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Lakers' championship run was one of their unlikeliest ever

The road to their 16th NBA title was pockmarked with key injuries, a late-season collapse that cast doubt on their chances of even getting out of the West playoffs, and the generic craziness that comes with having Ron Artest on the roster. But somehow they saw their way through to beat Celtics in Finals.

June 21, 2010|By Mike Bresnahan, Los Angeles Times

Amid the chaotic state of affairs directly outside Staples Center as a championship was being, uh, celebrated, a black sedan slipped out of the arena's underbelly and glided toward the madness.

As the car approached a swarm of fans, its brake lights flashed for a few seconds. Then Phil Jackson let loose, honking his horn and reveling in the Lakers' 16th championship, much to the delight of fans who were able to see through the open window on the driver's side.

The Lakers might still be celebrating several days after one of their unlikeliest title runs, the team somehow able to shrug off persistent injury questions on top of a 4-7 swoon to end the regular season that acted as a distress flare among the big ships on the NBA sea.

They never caught Cleveland for the league's best record, finished two games behind Orlando and limped into a first-round series against Oklahoma City that almost broke them.

Kobe Bryant and Andrew Bynum never went through a full practice after the first round, needing to rest sore right knees that made daily Lakers stories look like medical reports.

Derek Fisher began an eight-week procession in which he faced a rush of top-notch point guards, one after the other, Russell Westbrook, Deron Williams, Steve Nash and Rajon Rondo.

Ron Artest was, well, Ron Artest, somehow acting as both a stopper on defense and, unfortunately for the Lakers, a stopper on offense as well.

And yet, the Lakers persevered thanks to a collection of shots and stats, be it Pau Gasol's put-back layin with 0.5 of a second left in Game 6 of the first round, Artest's off-balance follow shot as time expired in Game 5 of the Western Conference finals against Phoenix, or Bryant's across-the-board excellence with averages of 29.2 points, six rebounds and 5.5 assists this postseason.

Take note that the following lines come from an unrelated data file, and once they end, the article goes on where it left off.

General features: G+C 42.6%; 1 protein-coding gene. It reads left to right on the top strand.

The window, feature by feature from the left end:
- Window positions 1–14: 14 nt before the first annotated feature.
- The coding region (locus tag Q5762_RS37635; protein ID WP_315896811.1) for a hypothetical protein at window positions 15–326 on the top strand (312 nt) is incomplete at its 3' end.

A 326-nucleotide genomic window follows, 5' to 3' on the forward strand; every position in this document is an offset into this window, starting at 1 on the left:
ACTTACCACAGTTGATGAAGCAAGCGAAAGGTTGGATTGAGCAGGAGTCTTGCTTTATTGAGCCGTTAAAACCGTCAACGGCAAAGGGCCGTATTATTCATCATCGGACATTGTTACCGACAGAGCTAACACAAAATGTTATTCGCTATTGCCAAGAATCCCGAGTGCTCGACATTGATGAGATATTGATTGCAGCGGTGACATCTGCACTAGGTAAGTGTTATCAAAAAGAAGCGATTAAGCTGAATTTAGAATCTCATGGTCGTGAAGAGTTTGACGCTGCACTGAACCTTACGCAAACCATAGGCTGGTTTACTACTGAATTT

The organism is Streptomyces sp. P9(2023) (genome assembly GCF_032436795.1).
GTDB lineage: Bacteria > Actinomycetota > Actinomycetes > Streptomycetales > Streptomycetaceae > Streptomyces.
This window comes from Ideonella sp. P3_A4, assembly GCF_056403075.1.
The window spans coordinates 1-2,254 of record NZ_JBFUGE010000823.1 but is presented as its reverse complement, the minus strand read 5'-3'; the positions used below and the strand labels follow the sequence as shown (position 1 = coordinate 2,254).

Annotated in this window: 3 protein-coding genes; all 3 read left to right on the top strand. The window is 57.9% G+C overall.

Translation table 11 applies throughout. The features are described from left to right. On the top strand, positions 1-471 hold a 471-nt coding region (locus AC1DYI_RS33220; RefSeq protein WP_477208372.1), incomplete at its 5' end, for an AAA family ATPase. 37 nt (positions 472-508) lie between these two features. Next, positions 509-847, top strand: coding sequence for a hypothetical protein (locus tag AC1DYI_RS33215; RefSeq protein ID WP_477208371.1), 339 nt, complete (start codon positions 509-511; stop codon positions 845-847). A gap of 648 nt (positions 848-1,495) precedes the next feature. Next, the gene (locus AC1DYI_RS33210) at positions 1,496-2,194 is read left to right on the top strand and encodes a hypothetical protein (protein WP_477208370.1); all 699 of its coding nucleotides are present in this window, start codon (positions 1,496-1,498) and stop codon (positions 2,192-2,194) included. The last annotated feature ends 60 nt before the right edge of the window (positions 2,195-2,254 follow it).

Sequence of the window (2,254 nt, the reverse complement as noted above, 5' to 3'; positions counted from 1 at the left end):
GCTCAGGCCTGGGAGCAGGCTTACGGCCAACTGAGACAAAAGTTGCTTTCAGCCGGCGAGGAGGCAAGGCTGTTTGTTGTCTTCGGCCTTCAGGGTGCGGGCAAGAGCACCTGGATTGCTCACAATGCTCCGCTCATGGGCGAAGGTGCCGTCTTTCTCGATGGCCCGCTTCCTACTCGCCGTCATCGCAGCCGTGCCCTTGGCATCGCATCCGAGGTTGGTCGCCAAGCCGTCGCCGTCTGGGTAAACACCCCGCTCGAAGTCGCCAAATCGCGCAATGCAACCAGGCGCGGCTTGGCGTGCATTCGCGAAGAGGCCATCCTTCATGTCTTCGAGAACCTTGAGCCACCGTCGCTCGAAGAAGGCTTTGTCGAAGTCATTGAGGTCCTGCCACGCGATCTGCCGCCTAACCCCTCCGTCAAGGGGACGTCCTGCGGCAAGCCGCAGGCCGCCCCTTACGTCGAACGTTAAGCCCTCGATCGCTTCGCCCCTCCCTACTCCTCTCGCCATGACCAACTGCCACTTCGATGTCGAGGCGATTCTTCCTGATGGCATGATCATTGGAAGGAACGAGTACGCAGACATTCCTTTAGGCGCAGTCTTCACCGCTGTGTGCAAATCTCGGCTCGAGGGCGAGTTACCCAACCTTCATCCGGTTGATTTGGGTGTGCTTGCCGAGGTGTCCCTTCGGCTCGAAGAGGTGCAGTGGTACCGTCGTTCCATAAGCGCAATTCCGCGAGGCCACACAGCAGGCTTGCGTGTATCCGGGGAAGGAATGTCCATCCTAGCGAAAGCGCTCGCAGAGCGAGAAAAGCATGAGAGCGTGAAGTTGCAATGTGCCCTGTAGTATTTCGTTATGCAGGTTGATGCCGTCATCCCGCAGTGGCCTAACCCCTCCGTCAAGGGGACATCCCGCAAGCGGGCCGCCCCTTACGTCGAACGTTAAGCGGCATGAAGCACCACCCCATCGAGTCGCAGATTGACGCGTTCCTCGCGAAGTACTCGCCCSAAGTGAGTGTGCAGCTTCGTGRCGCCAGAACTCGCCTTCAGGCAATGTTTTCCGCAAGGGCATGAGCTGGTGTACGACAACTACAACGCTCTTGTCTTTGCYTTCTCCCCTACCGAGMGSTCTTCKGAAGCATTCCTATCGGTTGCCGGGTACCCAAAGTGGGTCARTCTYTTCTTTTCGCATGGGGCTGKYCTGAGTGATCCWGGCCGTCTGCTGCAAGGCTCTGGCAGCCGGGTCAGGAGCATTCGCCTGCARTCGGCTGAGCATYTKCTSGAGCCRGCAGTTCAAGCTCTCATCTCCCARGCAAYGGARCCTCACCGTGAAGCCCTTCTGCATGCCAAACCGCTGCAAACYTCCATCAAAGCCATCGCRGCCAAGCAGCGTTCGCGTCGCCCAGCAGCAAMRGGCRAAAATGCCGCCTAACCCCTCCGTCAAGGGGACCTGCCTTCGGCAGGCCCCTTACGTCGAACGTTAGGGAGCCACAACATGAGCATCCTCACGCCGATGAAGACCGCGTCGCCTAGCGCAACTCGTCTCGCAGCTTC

As Bryant held the championship trophy and Finals most-valuable-player award above his head, one in each hand, it was difficult not to imagine the collective zeal of the Lakers . . . or was that a sigh of relief?

It had been a long drive, indeed, their final trial coming last Thursday in a Game 7 victory in which they shot 32.5% and trailed by 13 points in the third quarter but still beat Boston, 83-79.

"I think 53 rebounds, 23 offensive rebounds, just tells you how much this team fought to become champions again," Gasol said.

Gasol, who missed 17 games in the first half of the season because of persistent hamstring injuries, was steady throughout the playoffs, in particular the Finals, averaging 18.6 points, 11.6 rebounds and 2.6 blocked shots against the always-physical Celtics.

Gasol and Bryant picked at each other mildly near the All-Star break, as Bryant's shots went up and Gasol's touches went down, but they certainly acted as one in the playoffs, Bryant definitely noticing Gasol's near-triple-double in Game 6 of the Finals (17 points, 13 rebounds and nine assists).

"Pau was sensational," Bryant said.

Artest looked like a failed experiment, a poor substitute for the smooth Trevor Ariza, his inability to grip the triangle offense never more obvious than during a curious clock-draining possession late in Game 2 of the Finals in which he dribbled around the perimeter and down low before settling for an off-balance 21-footer that Jackson called "one of the more unusual sequences I've ever witnessed."

But Artest played solid defense throughout the playoffs and earned his five-year contract in Game 7, collecting five steals and holding up the offense for an entire half as Bryant and Gasol foundered.

Once Monday's parade completes its course, and the streets are swept clean, the Lakers will face the same question from all their fans: What next?

Time will be the final judge on whether a two-championship run evolves into a dynasty over the next several seasons, but Bryant, Gasol and Artest are signed through 2013-14, a solid start in an NBA landscape that will face much free-agent movement this summer and, more ominously, a potential lockout in 2011-12.

For now, though, there's joy circling a city with the epicenter in El Segundo.

Or, in a dispatch that popped up on Artest's Twitter feed at 3:07 a.m. Saturday, "We did it!!" The proclamation was followed at 4:09 a.m. by, quite simply, "So crazy."

Tough to argue. It was that kind of a season.

mike.bresnahan@latimes.com

twitter.com/Mike_Bresnahan

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